E-Mail, Politics and Your Federal Career: The Mix Could Be Expensive

The 2008 election is already underway. Political passion is stirring in some citizens and the e-mail send button is sitting right in front of you. Think before explaining the rationale for your political passion in a personal message to your friends and colleagues by using that convenient government e-mail system. Here’s why.

It takes awhile for the federal bureaucracy to catch up with emerging technology. Not that e-mail should still be considered an emerging technology, but there is little doubt that how one chooses to use this influential tool can run afoul of laws and regulations that were passed or written before e-mail was an everyday occurrence for most people.

Here is an example. The Office of Special Counsel (OSC) has issued a press release to remind federal employees that using your agency’s e-mail system to engage in prohibited political activity can get you in trouble and possibly result in losing your federal job.

Several MSPB decisions have clarified the email issue and should dispel any misconceptions in the federal community that using government email to circulate partisan political messages does not violate the prohibition in the Hatch Act of engaging in political activity while on duty or in a federal building.

In fact, says OSC, based on the clear guidance from the MSPB, the Special Counsel is rescinding an advisory opinion it issued in 2002 that is causing some confusion. That opinion, entitled “Use of Electronic Messaging Devices to Engage in Political Activity” was apparently used by some federal employees to argue that sending an e-mail message to their colleagues supporting or disparaging a political candidate was no different than expressing a personal opinion around a water cooler in which employees exchange views on politics.

Regular readers of this site should already be aware that using your agency e-mail to send political messages can get you in hot water. For example, in Feeling the Heat of Your Political Passion? we pointed to a case in which an employee of the Social Security System sent his personal opinion about candidates John Kerry and George Bush to a few of his colleagues. He left government employment.

And, in the same article, a case in which an employee of the Environmental Protection Agency responded to an urgent e-mail from the Democratic National Committee, resulted in sufficiently igniting the employee’s political passion to the extent that he sent notes to 31 of his friends urging support of presidential candidate John Kerry. He also lost before the MSPB.

A lawyer from the Small Business Administration also felt the fire of political passion while at work. An administrative judge found that over a three-year period, the errant barrister had received, read, drafted or sent more than 100 emails through his government computer that were directed toward the success of the Green Party. The agency was ordered to fire the enthusiastic supporter of the Greens.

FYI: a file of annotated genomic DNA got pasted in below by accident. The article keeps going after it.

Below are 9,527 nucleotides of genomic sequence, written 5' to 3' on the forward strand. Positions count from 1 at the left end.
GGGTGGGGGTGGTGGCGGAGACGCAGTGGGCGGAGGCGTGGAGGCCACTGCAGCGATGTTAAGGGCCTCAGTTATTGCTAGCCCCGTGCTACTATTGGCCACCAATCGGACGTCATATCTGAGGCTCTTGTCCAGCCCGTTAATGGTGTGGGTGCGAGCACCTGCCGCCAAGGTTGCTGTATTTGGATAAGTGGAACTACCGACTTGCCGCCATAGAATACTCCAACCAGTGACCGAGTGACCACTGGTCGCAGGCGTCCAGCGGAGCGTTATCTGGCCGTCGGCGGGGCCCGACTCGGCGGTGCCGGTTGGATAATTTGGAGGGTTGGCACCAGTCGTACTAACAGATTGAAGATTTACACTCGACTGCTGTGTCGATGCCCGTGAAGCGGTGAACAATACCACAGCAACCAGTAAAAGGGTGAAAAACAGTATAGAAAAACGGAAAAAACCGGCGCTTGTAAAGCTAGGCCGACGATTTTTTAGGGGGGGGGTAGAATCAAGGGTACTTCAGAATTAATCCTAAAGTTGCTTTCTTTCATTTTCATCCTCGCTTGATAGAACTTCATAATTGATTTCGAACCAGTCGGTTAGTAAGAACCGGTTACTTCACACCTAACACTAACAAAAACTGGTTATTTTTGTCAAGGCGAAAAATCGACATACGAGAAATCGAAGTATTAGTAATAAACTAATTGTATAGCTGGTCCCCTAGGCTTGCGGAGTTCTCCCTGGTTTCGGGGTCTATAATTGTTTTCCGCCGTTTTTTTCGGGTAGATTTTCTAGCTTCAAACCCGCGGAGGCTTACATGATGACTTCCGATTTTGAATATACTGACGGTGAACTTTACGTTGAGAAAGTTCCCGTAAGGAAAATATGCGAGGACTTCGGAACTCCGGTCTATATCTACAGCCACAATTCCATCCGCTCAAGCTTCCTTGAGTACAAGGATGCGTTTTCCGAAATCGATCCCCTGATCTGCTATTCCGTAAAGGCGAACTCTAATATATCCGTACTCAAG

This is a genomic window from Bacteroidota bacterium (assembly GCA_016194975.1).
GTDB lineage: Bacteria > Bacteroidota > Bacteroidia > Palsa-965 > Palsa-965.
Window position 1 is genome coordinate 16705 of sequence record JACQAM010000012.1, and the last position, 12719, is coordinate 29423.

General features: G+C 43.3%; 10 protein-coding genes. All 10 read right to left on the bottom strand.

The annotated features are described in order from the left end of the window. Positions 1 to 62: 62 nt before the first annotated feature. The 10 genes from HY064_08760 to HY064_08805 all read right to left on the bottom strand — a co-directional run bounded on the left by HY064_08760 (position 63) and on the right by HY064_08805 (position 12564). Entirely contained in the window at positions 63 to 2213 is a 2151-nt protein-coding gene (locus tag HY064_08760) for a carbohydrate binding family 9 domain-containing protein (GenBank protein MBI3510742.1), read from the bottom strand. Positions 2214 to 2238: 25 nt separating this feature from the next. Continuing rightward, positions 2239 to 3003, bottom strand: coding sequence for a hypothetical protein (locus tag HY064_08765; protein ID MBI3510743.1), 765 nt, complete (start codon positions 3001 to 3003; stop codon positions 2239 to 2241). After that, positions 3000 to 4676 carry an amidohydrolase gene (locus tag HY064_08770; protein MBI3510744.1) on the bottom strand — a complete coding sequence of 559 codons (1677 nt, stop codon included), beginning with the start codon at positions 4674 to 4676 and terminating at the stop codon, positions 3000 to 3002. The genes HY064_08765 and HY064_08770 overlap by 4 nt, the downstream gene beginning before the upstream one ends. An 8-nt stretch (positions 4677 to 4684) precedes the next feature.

And readers who are active in union activities may also want to take note of a case in which an official of AFGE found himself in hot water for taking up the cause of his preferred candidate. He sent an e-mail message to some 300 people announcing a halloween party to support a US Representative seeking re-election. He lost his case before the MSPB as well. (See AFGE Official Runs Into Hatch Act)

Federal employees work in a political environment. Politics in America today has become a blood sport. A reasonable observer can conclude that many politicians are not particularly concerned with what is best for the country–just what is best for an individual’s political future.

The result can be that federal employees can be in the crosshairs of a political dispute just for doing their job. If you have any doubt, check out the article on John Kerry’s Spendometer and Those Treasury Department Tax Analysts in which federal employees did a study that subsequently found its way into an attack on candidate John Kerry. In this case, the Office of Special Counsel concluded that there was no violation of law and concluded that the General Counsel’s office within the Treasury Department has given “problematic” guidance to employees for a number of years by essentially asking Treasury tax analysts to ignore potential violations of the Hatch Act. But, whether the federal employees were right or not, they still had to endure the uncertainty of their career future while the investigation was going on and probably thought they were doing what they had been told to do as part of their job.

In short, there are some things you cannot control. But you can control what you send through your agency’s e-mail system. If you find yourself with an uncontrollable urge to tell your colleagues how to vote in an upcoming election, don’t send an e-mail spouting your support to a few hundred (or just a few) of your colleagues through your government e-mail system. If you do, MSPB and OSC have warned you in advance: The price you pay could be your federal job.

About the Author

Ralph Smith has several decades of experience working with federal human resources issues. He has written extensively on a full range of human resources topics in books and newsletters and is a co-founder of two companies and several newsletters on federal human resources. Follow Ralph on Twitter: @RalphSmith47